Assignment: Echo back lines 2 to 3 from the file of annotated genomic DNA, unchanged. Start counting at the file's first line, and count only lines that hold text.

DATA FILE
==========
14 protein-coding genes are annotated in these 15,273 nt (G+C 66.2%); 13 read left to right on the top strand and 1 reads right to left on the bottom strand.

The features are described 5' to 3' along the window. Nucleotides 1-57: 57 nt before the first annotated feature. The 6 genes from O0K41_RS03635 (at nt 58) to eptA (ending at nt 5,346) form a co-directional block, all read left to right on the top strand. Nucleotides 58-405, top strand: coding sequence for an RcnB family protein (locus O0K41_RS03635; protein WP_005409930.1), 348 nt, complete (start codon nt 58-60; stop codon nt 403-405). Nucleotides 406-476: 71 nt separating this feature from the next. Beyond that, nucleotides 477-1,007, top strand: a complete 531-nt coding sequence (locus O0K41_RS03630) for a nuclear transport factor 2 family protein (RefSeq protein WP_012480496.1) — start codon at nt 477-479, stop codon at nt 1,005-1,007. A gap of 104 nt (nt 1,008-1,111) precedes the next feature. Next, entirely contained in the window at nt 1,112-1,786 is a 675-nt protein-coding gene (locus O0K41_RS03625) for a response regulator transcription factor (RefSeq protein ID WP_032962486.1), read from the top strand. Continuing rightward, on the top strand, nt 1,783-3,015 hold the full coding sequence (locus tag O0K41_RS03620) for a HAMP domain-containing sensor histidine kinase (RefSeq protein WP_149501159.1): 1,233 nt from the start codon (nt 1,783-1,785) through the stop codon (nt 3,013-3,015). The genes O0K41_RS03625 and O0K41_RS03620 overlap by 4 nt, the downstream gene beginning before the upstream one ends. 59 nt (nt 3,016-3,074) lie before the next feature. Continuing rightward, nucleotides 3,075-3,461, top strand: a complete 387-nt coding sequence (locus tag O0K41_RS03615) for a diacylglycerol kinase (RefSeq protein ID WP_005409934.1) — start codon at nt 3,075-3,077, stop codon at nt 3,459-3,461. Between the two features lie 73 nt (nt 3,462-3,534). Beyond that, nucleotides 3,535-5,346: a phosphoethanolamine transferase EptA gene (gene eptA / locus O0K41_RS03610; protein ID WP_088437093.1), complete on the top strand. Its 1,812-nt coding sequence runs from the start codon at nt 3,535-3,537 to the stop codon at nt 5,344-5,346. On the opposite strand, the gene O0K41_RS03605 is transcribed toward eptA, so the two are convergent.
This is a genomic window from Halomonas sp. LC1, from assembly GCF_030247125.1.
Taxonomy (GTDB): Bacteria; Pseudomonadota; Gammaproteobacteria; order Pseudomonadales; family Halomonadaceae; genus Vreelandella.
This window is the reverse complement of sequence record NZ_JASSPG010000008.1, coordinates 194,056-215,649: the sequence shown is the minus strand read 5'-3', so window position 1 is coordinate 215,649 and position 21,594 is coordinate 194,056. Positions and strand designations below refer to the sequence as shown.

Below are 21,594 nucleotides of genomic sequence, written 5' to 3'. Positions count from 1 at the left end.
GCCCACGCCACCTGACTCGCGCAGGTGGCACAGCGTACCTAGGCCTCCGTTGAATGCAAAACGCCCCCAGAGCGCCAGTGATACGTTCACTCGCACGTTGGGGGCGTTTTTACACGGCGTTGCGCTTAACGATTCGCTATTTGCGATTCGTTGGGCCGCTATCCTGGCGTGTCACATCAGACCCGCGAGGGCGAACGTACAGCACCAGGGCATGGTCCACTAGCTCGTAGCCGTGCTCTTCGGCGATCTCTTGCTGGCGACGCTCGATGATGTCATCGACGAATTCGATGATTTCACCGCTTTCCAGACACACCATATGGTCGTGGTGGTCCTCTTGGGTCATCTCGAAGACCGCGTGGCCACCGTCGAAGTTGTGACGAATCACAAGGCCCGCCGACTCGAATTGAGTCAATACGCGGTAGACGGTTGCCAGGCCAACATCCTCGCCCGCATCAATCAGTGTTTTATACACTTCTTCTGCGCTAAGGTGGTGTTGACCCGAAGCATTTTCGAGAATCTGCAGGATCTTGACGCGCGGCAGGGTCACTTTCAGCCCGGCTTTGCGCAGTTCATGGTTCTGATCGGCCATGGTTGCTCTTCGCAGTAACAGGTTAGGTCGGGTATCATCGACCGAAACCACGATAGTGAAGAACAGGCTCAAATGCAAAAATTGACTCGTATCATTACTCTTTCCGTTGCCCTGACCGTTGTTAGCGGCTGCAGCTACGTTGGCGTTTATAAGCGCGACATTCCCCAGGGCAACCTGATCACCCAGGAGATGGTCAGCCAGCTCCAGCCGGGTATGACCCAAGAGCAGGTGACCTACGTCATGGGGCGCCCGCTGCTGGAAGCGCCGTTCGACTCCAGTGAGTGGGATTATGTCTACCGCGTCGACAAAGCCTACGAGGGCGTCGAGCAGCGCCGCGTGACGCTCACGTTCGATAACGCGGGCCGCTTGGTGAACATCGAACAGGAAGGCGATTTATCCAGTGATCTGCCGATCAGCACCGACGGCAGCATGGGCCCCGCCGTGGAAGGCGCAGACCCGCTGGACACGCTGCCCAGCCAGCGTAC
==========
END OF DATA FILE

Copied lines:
The features are described 5' to 3' along the window. Nucleotides 1-57: 57 nt before the first annotated feature. The 6 genes from O0K41_RS03635 (at nt 58) to eptA (ending at nt 5,346) form a co-directional block, all read left to right on the top strand. Nucleotides 58-405, top strand: coding sequence for an RcnB family protein (locus O0K41_RS03635; protein WP_005409930.1), 348 nt, complete (start codon nt 58-60; stop codon nt 403-405). Nucleotides 406-476: 71 nt separating this feature from the next. Beyond that, nucleotides 477-1,007, top strand: a complete 531-nt coding sequence (locus O0K41_RS03630) for a nuclear transport factor 2 family protein (RefSeq protein WP_012480496.1) — start codon at nt 477-479, stop codon at nt 1,005-1,007. A gap of 104 nt (nt 1,008-1,111) precedes the next feature. Next, entirely contained in the window at nt 1,112-1,786 is a 675-nt protein-coding gene (locus O0K41_RS03625) for a response regulator transcription factor (RefSeq protein ID WP_032962486.1), read from the top strand. Continuing rightward, on the top strand, nt 1,783-3,015 hold the full coding sequence (locus tag O0K41_RS03620) for a HAMP domain-containing sensor histidine kinase (RefSeq protein WP_149501159.1): 1,233 nt from the start codon (nt 1,783-1,785) through the stop codon (nt 3,013-3,015). The genes O0K41_RS03625 and O0K41_RS03620 overlap by 4 nt, the downstream gene beginning before the upstream one ends. 59 nt (nt 3,016-3,074) lie before the next feature. Continuing rightward, nucleotides 3,075-3,461, top strand: a complete 387-nt coding sequence (locus tag O0K41_RS03615) for a diacylglycerol kinase (RefSeq protein ID WP_005409934.1) — start codon at nt 3,075-3,077, stop codon at nt 3,459-3,461. Between the two features lie 73 nt (nt 3,462-3,534). Beyond that, nucleotides 3,535-5,346: a phosphoethanolamine transferase EptA gene (gene eptA / locus O0K41_RS03610; protein ID WP_088437093.1), complete on the top strand. Its 1,812-nt coding sequence runs from the start codon at nt 3,535-3,537 to the stop codon at nt 5,344-5,346. On the opposite strand, the gene O0K41_RS03605 is transcribed toward eptA, so the two are convergent.
This is a genomic window from Halomonas sp. LC1, from assembly GCF_030247125.1.